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Carrier Gas Furnace Troubleshooting


In this Carrier gas furnace troubleshooting guide you’ll learn what to look for if your furnace won’t come on or isn’t working properly.  Carrier gas furnaces have a very good service record in general but things can go wrong on occasion.  This guide will help you solve the problem quickly if possible or let you know when it’s time to contact a furnace professional for service.

Carrier Gas Furnace Troubleshooting Step by Step

1. Check the Thermostat: Sometimes the thermostat gets turned off or the setting changed by accident.  The truth is, many homeowners have thought their Carrier furnace wasn’t working but all they needed to do was to turn on the system or turn up the heat. This can easily be overlooked.

2. If the system is on is set at a point above the room temperatures, turn the system to fan mode. Check the circuit breaker for the furnace and the on/off switch on the furnace.  If the circuit has been tripped, check the control board of the furnace before resetting the circuit.  If the board has obvious burn marks, indicating electrical malfunction, call for repairs.  Check for obvious loose wiring.  If everything seems to be okay, reset the circuit.

If at this point your Carrier gas furnace isn’t working, the problem is most likely the thermostat, furnace control board, blower motor or the run capacitor. If the thermostat is old or a cheap version, you might consider replacing it to see if that works.  Or you can remove the cover or loosen it from the wall to check for loose or damaged wiring that may indicate the problem.

3. Check the condensate pump, if your furnace has one. If the reservoir is full, then the pump may need to be replaced or the wiring to it tightened.  If the wiring is tight but the pump won’t come on, it probably needs to be replaced.

4. If the furnace has a standing pilot, check to see that it is lit.  If the pilot is lit and is touching the thermocouple, then the thermocouple is very likely your problem. Relight the pilot if it has gone out.

If there’s no pilot light, does the hot surface igniter come on and glow?  If not, it may need to be replaced.

5. Next, listen for the draft inducer motor.  This motor should start before the burner fires.  If it is not running, it may need replacing, or this may indicate a problem with the control board. If it is running but the furnace won’t fire, the flue could be blocked or the limit control might be worn out and need to be replaced.

6. If everything checks out to this point but the burner won’t fire, the problem is likely the gas valve.  It may need to be cleaned or replaced. Make sure the gas line hasn’t been turned off by accident.

7. If the furnace fires but won’t stay lit, the flame sensor may need to be cleaned or replaced, or the furnace control board could be bad. If you’re Carrier gas furnace is a condensing unit – a high efficiency furnace – it may be that the condensate pump is bad or that the trap in the condensate drain is filled with sediment. If the drain trap can be accessed, check for debris and clear any that is found.

8. If the furnace fires, the blower should come on within a few minutes.  If it doesn’t, the motor may be bad or the run capacitor may need to be replaced.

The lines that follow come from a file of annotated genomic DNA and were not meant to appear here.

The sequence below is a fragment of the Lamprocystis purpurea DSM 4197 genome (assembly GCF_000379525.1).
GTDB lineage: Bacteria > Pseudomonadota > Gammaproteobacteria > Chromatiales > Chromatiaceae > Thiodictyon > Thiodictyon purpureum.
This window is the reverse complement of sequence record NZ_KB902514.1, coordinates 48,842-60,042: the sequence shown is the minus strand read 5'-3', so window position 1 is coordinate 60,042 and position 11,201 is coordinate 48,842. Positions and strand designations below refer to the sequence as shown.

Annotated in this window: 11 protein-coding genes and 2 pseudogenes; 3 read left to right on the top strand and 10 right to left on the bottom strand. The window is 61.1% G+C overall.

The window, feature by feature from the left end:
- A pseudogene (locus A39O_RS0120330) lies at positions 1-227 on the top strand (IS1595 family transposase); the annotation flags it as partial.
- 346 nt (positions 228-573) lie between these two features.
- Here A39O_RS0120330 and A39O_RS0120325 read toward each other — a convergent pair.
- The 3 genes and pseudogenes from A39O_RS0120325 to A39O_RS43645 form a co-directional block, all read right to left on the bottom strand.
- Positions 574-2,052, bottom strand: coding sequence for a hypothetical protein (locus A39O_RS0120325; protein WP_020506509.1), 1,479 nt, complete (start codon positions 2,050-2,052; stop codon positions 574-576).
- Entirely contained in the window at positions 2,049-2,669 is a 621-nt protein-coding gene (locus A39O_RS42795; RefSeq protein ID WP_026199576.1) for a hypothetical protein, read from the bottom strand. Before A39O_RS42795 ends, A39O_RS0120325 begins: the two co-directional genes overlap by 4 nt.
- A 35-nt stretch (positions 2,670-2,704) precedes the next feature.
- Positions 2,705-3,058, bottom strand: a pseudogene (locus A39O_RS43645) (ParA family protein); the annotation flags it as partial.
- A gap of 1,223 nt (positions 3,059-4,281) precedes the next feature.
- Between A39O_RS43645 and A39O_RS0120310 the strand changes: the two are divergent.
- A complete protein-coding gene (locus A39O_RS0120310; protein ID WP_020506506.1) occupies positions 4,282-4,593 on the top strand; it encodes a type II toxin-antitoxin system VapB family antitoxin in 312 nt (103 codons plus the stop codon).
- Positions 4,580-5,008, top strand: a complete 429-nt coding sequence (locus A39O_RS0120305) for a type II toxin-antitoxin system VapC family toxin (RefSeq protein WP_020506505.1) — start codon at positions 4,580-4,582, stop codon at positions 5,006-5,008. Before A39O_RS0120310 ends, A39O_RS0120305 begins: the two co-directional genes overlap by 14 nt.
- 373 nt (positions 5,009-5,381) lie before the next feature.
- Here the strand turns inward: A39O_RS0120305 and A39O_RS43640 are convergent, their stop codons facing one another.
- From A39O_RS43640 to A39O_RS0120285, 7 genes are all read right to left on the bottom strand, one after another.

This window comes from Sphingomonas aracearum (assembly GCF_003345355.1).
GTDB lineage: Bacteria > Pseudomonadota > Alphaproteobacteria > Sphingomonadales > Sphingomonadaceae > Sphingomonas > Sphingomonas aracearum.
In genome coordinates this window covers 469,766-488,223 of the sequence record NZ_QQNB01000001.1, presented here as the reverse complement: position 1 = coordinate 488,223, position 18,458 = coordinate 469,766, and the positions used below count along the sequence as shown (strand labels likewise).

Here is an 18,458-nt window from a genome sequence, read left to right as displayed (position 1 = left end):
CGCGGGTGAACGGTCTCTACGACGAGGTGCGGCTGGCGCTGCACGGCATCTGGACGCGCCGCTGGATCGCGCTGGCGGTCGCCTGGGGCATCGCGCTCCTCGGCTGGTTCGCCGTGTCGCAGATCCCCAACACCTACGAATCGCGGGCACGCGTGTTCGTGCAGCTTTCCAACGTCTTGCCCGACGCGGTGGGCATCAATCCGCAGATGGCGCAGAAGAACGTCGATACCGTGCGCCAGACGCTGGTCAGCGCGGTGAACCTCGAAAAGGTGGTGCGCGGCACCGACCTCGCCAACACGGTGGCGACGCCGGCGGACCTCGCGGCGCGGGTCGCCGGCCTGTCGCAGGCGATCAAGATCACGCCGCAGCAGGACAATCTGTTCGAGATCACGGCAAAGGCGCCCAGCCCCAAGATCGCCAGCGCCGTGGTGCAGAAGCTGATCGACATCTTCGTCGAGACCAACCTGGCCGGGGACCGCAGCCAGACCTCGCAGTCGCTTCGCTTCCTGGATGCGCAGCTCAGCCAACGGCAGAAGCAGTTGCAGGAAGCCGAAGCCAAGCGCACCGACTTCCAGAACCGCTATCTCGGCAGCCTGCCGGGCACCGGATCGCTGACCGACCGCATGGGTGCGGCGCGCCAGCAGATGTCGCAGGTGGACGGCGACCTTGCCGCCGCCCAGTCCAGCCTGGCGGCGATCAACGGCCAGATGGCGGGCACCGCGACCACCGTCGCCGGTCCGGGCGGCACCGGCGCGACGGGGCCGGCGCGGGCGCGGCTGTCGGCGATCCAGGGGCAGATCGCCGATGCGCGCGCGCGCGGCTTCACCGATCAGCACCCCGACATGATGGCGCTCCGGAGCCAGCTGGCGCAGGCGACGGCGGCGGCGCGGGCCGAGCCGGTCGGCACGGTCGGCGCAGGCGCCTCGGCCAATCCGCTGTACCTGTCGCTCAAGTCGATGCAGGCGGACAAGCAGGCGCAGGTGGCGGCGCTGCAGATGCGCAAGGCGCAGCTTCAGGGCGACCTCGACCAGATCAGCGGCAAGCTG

As you walk through this Carrier gas furnace troubleshooting guide, the source of the problem might be identified or at least narrowed down.  You may be able to fix the problem yourself.  If not, call a professional furnace technician.  Your diagnostic work will give you an idea of what may be wrong and will help you discuss the problem with the technician.  The more knowledge you’ve got about the cause of your furnace’s malfunction, the more you’ll be in control of the decision-making about repairs.  You won’t have to simply turn it over to a repairman and hope you aren’t getting ripped off!

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3 thoughts on “Carrier Gas Furnace Troubleshooting

  • January 7, 2013 at 6:52 pm

    After a power outage, my Carrier Gas Furnace blower motor will keep running, long after the burner has go out and cold air is coming out of the registers. I seem to have no control from the wall thermostat. I have to go upstairs to the hallway and unplug the furnace from the outlet to shut off the fan.

    The burner and pilot all seems to work just fine. There appears to be a device (maybe a temperature relay device) that is probably involved in the burner box called a STEMCO 430-1441 and also what looks like the a simple snap-switch, bimetal disc type thing installed more above the fire box where the exhaust goes. I disconnected one side of that switch while the blower was going and it had no effect.

    I would be happy to have any ideas you might have! There is also another controller device Called a Honeywell S8610U involved maybe in this?


  • January 18, 2013 at 1:58 pm

    quick question – when you turn the thermostat up can you get the burner to ignite and blow out heat?

  • February 21, 2013 at 7:57 am

    Yes and No
    It should kick out heat if the system if functioning correctly. It will however only heat at a constant rate….turning it up wont make it get hotter quicker just eventually hotter. If your system is not functioning correctly you may want to examine your flame sensors.

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